They’re the best of the best in college sport. They’re intensely recruited out of high school, they’re cheered by fans for their amazing skills, and, if they win, their universities bask in the glory. But they’re not football or basketball stars. They’re video game players, many of whom go by quirky screen names like Cackgod, Walrus, and Prototype.
An increasing number of colleges have created e-sports programs, looking for the top competitive video gamers in the country. And they’re offering some impressive incentives.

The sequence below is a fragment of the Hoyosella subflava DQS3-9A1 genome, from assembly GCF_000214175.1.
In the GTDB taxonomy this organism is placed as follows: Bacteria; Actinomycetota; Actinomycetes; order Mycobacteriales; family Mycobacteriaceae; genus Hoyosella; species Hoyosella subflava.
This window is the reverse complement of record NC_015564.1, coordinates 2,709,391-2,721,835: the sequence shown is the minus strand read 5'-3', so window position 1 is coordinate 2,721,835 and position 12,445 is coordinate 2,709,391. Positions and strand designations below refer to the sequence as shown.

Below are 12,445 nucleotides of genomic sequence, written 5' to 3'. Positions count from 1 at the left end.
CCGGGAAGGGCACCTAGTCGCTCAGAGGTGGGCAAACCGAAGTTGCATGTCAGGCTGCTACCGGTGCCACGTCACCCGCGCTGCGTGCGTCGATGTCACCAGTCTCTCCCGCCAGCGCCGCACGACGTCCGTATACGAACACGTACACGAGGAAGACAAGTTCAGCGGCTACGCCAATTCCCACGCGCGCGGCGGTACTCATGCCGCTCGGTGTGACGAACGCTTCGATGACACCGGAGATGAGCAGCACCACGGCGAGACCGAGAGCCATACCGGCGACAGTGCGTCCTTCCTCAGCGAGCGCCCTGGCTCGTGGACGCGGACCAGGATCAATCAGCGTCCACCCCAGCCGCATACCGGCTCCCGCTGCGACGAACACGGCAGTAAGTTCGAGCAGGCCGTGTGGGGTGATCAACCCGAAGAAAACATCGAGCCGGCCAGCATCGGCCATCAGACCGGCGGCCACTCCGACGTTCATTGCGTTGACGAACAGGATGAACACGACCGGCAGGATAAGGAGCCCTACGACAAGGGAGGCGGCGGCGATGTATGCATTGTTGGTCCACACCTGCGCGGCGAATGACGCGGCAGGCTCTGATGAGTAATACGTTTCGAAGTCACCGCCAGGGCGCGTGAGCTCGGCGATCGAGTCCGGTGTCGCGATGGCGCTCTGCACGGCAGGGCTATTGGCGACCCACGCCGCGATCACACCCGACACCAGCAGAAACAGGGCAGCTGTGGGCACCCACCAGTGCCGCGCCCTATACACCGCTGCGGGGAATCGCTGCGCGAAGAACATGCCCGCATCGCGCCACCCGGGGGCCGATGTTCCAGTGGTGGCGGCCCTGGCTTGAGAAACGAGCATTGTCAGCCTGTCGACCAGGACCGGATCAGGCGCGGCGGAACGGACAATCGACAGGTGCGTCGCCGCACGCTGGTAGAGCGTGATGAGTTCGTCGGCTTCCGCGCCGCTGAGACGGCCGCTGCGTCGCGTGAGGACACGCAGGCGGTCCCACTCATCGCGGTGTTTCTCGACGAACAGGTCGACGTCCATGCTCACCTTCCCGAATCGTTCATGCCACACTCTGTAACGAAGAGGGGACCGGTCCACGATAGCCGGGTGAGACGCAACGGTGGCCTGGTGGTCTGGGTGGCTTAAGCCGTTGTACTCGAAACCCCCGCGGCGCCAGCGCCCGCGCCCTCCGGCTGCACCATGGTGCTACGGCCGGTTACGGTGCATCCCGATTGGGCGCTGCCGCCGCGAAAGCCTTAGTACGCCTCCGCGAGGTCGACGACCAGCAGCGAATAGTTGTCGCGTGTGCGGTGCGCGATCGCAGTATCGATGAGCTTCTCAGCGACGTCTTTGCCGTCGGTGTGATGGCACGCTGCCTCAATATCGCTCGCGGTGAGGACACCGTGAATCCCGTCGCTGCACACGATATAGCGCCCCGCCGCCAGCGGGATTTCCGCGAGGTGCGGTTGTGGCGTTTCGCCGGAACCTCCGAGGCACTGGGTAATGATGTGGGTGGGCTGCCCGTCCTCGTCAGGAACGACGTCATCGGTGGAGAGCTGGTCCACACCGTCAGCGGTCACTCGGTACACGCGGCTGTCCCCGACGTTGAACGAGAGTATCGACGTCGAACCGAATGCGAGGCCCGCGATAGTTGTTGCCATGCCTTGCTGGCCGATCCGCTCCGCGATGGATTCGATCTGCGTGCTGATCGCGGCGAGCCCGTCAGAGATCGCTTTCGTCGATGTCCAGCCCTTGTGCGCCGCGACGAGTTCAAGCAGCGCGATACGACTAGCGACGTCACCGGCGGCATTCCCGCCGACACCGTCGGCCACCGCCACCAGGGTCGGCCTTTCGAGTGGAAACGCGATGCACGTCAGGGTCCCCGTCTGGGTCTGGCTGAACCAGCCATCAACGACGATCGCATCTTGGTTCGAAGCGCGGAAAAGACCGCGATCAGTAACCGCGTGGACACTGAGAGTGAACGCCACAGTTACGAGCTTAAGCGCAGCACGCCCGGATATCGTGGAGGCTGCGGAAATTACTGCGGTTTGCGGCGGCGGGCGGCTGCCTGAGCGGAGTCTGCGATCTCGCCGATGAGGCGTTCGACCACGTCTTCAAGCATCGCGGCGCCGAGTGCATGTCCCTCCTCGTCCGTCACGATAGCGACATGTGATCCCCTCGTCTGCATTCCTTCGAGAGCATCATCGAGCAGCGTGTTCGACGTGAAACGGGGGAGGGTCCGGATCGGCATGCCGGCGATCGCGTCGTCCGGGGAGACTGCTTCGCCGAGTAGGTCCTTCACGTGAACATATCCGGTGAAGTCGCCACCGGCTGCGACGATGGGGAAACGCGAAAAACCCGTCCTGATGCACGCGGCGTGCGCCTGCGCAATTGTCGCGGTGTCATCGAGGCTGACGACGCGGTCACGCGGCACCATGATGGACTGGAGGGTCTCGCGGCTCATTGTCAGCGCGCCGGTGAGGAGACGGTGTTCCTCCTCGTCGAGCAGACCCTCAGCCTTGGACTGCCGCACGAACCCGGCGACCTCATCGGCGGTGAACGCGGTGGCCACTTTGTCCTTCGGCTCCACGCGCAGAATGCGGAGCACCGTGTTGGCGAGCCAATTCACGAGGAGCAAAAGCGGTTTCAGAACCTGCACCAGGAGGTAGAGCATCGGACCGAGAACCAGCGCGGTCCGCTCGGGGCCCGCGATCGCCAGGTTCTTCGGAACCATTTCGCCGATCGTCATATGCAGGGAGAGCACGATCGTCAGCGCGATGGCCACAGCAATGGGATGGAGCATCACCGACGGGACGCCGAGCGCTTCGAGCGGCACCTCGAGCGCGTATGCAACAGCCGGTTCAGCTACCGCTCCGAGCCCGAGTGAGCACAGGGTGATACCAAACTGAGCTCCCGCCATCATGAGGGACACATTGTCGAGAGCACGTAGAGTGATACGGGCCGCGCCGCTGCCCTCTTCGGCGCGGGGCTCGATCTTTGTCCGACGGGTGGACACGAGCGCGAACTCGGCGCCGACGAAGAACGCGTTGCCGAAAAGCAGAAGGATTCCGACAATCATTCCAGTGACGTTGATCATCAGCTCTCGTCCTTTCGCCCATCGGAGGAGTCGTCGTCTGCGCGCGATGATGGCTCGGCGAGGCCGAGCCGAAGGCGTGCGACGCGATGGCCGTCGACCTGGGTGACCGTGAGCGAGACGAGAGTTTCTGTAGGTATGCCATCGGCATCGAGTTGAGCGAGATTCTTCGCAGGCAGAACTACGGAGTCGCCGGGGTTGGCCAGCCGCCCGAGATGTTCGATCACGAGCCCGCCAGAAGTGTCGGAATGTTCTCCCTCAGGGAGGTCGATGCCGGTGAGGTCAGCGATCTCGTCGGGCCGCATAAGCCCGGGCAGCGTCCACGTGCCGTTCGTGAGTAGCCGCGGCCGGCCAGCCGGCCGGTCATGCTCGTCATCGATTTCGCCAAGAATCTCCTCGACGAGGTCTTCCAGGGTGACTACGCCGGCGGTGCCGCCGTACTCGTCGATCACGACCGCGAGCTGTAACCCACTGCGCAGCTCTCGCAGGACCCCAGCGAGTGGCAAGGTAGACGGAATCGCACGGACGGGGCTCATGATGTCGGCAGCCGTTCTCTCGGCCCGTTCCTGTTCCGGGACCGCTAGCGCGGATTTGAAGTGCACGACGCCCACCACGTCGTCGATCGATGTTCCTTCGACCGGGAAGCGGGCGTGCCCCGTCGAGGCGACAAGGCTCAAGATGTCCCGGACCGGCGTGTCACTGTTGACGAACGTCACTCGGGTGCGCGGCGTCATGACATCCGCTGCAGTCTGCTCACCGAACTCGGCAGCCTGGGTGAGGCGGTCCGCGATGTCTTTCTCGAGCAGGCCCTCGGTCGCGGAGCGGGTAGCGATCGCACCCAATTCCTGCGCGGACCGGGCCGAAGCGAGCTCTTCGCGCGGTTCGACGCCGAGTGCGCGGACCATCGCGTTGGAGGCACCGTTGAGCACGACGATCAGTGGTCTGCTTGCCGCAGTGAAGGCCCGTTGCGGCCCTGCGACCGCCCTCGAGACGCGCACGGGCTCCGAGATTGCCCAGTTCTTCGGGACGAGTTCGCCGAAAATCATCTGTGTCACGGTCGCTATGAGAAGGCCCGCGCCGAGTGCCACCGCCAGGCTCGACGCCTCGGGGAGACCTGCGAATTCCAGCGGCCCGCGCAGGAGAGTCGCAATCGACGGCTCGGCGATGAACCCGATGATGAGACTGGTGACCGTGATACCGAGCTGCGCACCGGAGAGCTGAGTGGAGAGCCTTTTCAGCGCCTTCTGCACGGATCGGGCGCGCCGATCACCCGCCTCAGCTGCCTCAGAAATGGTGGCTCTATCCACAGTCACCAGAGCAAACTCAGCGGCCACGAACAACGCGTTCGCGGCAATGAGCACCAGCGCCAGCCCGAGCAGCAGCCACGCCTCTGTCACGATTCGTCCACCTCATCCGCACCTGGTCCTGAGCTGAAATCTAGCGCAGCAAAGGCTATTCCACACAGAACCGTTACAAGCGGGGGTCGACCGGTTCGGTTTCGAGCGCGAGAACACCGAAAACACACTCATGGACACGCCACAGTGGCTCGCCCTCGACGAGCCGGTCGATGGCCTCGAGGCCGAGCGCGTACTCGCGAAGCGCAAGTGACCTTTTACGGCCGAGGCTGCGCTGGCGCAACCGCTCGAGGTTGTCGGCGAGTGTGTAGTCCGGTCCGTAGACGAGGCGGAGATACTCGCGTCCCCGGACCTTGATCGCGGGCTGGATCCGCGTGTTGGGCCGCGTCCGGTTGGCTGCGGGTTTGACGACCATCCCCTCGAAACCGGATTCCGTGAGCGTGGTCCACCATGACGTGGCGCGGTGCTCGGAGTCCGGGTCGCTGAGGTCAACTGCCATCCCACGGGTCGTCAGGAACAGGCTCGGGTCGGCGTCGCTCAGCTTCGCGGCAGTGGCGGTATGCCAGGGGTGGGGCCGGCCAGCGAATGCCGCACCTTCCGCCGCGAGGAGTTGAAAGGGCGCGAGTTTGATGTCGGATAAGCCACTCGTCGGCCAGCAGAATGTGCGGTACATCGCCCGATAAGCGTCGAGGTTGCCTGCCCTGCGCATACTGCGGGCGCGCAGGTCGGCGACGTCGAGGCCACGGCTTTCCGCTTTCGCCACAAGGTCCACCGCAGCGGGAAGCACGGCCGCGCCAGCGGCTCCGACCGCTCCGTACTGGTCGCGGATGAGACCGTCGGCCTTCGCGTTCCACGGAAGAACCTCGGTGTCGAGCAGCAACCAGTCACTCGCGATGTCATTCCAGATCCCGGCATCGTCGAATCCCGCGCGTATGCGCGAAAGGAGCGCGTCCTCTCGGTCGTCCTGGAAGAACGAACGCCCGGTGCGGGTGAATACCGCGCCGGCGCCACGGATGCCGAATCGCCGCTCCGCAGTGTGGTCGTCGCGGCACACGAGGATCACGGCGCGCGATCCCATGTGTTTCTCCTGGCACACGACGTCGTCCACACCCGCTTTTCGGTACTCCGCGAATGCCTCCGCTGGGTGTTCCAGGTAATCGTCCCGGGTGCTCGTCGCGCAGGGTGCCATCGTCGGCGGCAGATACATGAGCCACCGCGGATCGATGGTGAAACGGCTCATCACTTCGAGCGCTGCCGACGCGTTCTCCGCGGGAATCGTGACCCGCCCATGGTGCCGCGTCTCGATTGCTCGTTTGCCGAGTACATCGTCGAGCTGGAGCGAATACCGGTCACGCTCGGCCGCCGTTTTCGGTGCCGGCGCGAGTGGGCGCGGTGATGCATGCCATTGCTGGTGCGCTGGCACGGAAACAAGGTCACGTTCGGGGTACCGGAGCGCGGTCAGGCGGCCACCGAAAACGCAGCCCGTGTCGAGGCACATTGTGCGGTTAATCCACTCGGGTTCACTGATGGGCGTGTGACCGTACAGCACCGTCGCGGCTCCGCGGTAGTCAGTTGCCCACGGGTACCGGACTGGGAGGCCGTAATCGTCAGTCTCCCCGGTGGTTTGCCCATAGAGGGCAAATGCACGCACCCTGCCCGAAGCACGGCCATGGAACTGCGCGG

At Robert Morris University, in Chicago, all 80 members of the school’s e-sports teams get scholarships that cover up to 70% of their annual tuition. And earlier this year, the University of Utah announced plans to offer partial scholarships to e-sport athletes.